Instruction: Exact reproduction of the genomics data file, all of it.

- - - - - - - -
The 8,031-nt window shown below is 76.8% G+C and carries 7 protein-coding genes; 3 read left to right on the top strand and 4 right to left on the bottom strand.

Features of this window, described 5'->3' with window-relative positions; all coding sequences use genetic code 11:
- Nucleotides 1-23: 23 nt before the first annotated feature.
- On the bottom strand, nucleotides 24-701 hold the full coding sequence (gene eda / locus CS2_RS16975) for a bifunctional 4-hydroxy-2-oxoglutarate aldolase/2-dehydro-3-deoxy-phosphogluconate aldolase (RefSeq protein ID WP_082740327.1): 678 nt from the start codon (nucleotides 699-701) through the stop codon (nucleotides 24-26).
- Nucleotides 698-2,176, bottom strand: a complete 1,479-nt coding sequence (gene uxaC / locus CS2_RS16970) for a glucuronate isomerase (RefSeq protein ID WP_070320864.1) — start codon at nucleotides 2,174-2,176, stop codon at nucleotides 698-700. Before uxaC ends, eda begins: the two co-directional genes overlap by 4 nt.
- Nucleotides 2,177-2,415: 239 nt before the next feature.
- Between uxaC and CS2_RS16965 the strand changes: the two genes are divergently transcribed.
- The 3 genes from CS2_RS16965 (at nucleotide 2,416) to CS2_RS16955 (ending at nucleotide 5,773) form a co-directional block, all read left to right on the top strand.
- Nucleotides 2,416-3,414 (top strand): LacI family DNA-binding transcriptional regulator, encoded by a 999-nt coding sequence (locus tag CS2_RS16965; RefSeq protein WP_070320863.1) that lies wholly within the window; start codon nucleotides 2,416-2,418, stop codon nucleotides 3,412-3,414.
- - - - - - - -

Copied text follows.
The 8,031-nt window shown below is 76.8% G+C and carries 7 protein-coding genes; 3 read left to right on the top strand and 4 right to left on the bottom strand.

Features of this window, described 5'->3' with window-relative positions; all coding sequences use genetic code 11:
- Nucleotides 1-23: 23 nt before the first annotated feature.
- On the bottom strand, nucleotides 24-701 hold the full coding sequence (gene eda / locus CS2_RS16975) for a bifunctional 4-hydroxy-2-oxoglutarate aldolase/2-dehydro-3-deoxy-phosphogluconate aldolase (RefSeq protein ID WP_082740327.1): 678 nt from the start codon (nucleotides 699-701) through the stop codon (nucleotides 24-26).
- Nucleotides 698-2,176, bottom strand: a complete 1,479-nt coding sequence (gene uxaC / locus CS2_RS16970) for a glucuronate isomerase (RefSeq protein ID WP_070320864.1) — start codon at nucleotides 2,174-2,176, stop codon at nucleotides 698-700. Before uxaC ends, eda begins: the two co-directional genes overlap by 4 nt.
- Nucleotides 2,177-2,415: 239 nt before the next feature.
- Between uxaC and CS2_RS16965 the strand changes: the two genes are divergently transcribed.
- The 3 genes from CS2_RS16965 (at nucleotide 2,416) to CS2_RS16955 (ending at nucleotide 5,773) form a co-directional block, all read left to right on the top strand.
- Nucleotides 2,416-3,414 (top strand): LacI family DNA-binding transcriptional regulator, encoded by a 999-nt coding sequence (locus tag CS2_RS16965; RefSeq protein WP_070320863.1) that lies wholly within the window; start codon nucleotides 2,416-2,418, stop codon nucleotides 3,412-3,414.